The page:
Update for May 21st, 2019
Forecasters are still calling for the rainfall to continue through the end of May and some see this overly wet trend continuing for several more weeks. There is a lot of debate regarding what producers with unplanted acres will decide to do now that we are nearing the end of May and only 49% of the U.S. corn crop is planted. This is 1% less than the average trade estimate and 31% behind the 5 year average. In addition to the unplanted acres there are certainly many acres that will now need to be replanted and some analysts think that the actual acres lost to flooding is currently being underestimated by the trade. The Crop Progress report found 19% of the nation’s soybeans are planted, up 10% from last week but 3% below the average trade guess and 28% behind the 5 year average. Listed below are some of the states with 70% or less of their corn crop planted:
Ohio is 9% planted vs the 5 year average of 62%
Indiana has 14% planted vs the 5 year average of 73%
South Dakota is 19% planted vs the 5 year average of 76%
Illinois has 24% planted vs the 5 year average of 71%
Wisconsin has 35% of the crop planted vs the 5 year average of 65%
North Dakota is 42% planted vs the 5 year average of 63%
Minnesota is 56% planted vs the 5 year average of 83%
Kansas has 61% planted vs the 5 year average of 80%
Missouri is 62% planted vs 5 year average of 92%
Nebraska is 70% planted vs the 5 year average of 86%
Iowa has 70% planted vs the 5 year average of 89%
Findings published in the journal Global Change Biology, from the University of Illinois at Urbana-Champaign, concluded that excessive rainfall can be as harmful to crop performance as extreme drought. In this study the team of researchers linked data from 1981 through 2016 for crop insurance, climate, soil and corn yield data. The group found that during some years when the U.S. received excessive rainfall the corn yield fell by as much as -34% from the expected yield. In some of the years of drought and excessive heat U.S. corn yields were reduced by -37% from the expected yield. More specifically they found that the impact of excessive rainfall varies by area and can affect crop yields in various ways. Including, “direct physical damage, delayed planting and harvesting, restricted root growth, oxygen deficiency and nutrient loss”. They also determined “It’s also very difficult to create a yield forecasting model based on the processes that occur after heavy rainfall.” Plant stress as a result of hot and dry conditions is much easier to predict.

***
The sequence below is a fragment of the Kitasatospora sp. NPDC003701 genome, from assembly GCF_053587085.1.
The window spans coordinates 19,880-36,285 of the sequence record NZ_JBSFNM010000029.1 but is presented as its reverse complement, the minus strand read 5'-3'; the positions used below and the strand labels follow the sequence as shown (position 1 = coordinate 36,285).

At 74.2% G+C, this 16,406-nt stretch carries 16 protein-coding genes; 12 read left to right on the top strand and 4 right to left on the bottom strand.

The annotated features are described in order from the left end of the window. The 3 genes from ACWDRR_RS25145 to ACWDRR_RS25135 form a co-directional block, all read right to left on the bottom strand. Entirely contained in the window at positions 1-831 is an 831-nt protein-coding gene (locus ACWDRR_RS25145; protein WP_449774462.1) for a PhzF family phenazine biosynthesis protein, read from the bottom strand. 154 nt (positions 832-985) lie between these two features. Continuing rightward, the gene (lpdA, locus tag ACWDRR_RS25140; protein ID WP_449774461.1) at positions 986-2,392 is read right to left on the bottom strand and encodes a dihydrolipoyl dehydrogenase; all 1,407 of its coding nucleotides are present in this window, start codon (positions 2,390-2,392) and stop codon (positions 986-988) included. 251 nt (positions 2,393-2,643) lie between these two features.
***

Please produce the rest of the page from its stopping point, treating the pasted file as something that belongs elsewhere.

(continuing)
The Trump Administration’s plan to provide U.S. farmers $15 billion to $20 billion in additional trade assistance is making its way quickly through the necessary government channels. Agriculture Secretary Sonny Perdue has been looking into how to change the format for calculating payments for the Market Facilitation Program that was used last year. Perdue stated, “We will look at the history of what happened with the program and try to learn from it.” Unconfirmed information today says the proposed MFP payments are $0.04 per bushel for corn and $2.00 per bushel for soybeans based on 2019 planted acres.
The photo below is from field south of Waterloo, Nebraska. March floodwaters dumped tons of unwanted sand onto farm ground all along the Platte and Elkhorn River’s.
Specialists from both the University of Nebraska and the USDA are working to solve an enormous problem created by this spring’s historical flooding. According to the Associated Press, “Mountains of sand” sediment, and other debris, some too deep to incorporate into the soil, was deposited upon farms and ranches along the eastern two-thirds of the state. Some of the dunes are 10 feet high and washed-out piles of cornstalks are 3 to 4 feet deep. Sand-sediment of 8 inches or less can usually be tilled into the soil but in areas where much larger amounts exist, it will require moving the unwanted debris and stockpiling it along the corners of the field. Unfortunately, in some extreme cases it may be too costly to do anything but leave it. Brad Schick, an extension educator in Nance County, NE said, “If you have 3 to 5 feet of sand that might be the new normal.” Specialists working on the situation have advised owners to think about their plans for the affected areas for both the short term of five years and beyond. While there is information regarding what was done following the floods of 2011 it does not cover all of the same issues facing landowners this year and will be a learning experience for everyone involved.
Ryan Ueberrhien, a 34 year old farmer in the affected area has sand, trash and cornstalks washed up on his land from the Platte and Elkhorn Rivers. He said, 5 to 10 acres on one 80 acre piece of land was covered in 2 to 4 feet of sand as well as, “Chairs, shelves, soccer balls, a sled, 2X4’s, 2X6’s…you name it and we can probably find it. It’s just a mess.” He hired a company to bulldoze the sand (which was deeper than expected) into piles so that he could plant the field. He does not have a final bill yet but says, “It’s not going to be cheap”. When “you have multiple trucks, a bulldozer and a loader it gets pricey in a hurry. It’s an extra expense you hadn’t planned on.” He also said that everyone he knows it approaching it with a positive attitude. “I tell you, it’s building some character. You get stressed out. You just have to take a step back and breathe. You can’t control Mother Nature. This is what it is, and you have to fight it head on. That’s what we are doing.”
WeatherTrends 360 forecast for the Memorial Day Weekend is shown below.
The week following Memorial Day (May 27th – June 2nd) shows a continuation in precipitation across a large portion of the country.